In a conference call today discussing their most recent quarterly reports, Aurora Cannabis’ CEO Miguel Martin told shareholders to expect litigation in the future against companies growing their own proprietary genetics without their permission.
In response to a question about Aurora’s Science & Innovation business group—which includes their work on plant breeding and bio-synthetics— Martin referred to a partnership with Cronos in developing bio-synthetic production of cannabinoids, as well as providing the “Farm Gas” cultivar to micro cultivator North 40.
Martin claims shareholders will be able to see more of these partnerships in the future, and then added that the company has used “unique genetic markers” that gives the company legal protection around the use of those assets.
“There is a misconception amongst growers and LPs, both domestically and internationally, that you cannot protect or own the genetics around a particular cultivar. That’s completely untrue. We are licensing unique genetic markers of these cultivars that we develop and we are able to identify those that are infringing upon that and clearly the law is very clear on this issue and we’ll have a very strong case. You’ll start to see litigation around that as well as those that we believe have infringed on some of our bio-synthetic assets, and that’s also an additional revenue stream for the company.”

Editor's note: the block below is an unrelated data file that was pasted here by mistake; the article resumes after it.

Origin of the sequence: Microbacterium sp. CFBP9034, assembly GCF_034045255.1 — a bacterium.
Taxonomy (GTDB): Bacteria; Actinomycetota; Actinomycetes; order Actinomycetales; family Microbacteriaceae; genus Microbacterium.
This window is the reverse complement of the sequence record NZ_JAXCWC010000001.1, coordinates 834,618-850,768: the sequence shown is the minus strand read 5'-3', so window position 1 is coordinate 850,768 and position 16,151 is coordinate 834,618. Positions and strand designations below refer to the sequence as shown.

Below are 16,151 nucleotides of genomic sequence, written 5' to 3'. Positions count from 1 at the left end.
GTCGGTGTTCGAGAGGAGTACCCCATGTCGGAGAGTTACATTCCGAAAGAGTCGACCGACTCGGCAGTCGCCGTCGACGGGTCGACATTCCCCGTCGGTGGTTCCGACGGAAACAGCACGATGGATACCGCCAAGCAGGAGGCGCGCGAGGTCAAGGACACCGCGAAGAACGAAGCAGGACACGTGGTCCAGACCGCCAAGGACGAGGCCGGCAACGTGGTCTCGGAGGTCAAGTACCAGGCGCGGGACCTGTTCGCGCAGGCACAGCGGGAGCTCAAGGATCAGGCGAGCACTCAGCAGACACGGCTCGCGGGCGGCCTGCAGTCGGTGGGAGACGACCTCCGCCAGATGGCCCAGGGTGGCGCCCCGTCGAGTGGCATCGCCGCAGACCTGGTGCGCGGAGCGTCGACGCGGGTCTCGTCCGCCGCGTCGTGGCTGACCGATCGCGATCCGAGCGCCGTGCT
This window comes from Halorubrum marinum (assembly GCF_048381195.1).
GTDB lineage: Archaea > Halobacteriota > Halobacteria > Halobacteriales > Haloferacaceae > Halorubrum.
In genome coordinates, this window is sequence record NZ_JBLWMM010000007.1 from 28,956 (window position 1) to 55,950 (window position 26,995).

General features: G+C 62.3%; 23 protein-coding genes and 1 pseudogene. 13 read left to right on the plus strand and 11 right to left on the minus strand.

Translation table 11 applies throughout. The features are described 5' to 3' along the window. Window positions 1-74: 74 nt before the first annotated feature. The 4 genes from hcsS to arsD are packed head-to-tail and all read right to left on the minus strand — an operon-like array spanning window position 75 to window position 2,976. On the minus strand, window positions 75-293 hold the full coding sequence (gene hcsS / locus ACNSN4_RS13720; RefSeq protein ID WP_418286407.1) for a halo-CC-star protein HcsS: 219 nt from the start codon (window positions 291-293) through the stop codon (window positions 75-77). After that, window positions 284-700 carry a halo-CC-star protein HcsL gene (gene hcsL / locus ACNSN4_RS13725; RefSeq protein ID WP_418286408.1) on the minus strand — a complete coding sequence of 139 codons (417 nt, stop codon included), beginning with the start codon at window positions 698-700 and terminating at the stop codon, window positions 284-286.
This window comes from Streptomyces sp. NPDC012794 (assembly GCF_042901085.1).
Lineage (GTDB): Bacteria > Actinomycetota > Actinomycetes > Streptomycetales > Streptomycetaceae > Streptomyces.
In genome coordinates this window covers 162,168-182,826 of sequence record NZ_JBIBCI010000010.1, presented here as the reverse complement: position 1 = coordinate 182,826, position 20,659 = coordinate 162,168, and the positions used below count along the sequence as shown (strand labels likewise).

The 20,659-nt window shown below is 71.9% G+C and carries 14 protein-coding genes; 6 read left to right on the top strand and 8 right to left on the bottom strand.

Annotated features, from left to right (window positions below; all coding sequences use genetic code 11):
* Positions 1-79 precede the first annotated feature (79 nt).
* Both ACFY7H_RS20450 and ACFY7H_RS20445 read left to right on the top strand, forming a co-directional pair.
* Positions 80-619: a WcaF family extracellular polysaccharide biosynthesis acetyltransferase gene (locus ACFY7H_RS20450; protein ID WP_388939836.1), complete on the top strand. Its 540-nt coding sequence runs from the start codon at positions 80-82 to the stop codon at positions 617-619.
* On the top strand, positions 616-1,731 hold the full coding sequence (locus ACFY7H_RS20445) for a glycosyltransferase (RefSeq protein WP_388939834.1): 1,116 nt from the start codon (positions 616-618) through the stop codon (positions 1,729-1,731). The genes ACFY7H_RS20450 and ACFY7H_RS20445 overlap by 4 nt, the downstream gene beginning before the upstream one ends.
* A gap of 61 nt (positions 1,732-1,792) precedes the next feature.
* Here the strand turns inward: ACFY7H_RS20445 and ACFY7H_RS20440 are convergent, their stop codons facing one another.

There are different avenues a company can take to protect genetic assets. In Canada, Plant Breeders’ Rights are a form of intellectual property rights by which plant breeders can protect their new varieties in the same way an inventor protects a new invention with a patent.
Before being granted plant breeders’ rights, new plant varieties must be evaluated to determine if they are distinct and unique, stable varieties.
Such rights have been issued for more than a dozen varieties in Canada, including several registered to Aurora Cannabis. Not all these Breeders’ Right’s are controlled by large companies. Rosebud Cannabis Farm, a relatively small, independent cannabis farm in BC has provisional approval for registration of their own “Sarah’s Secret“.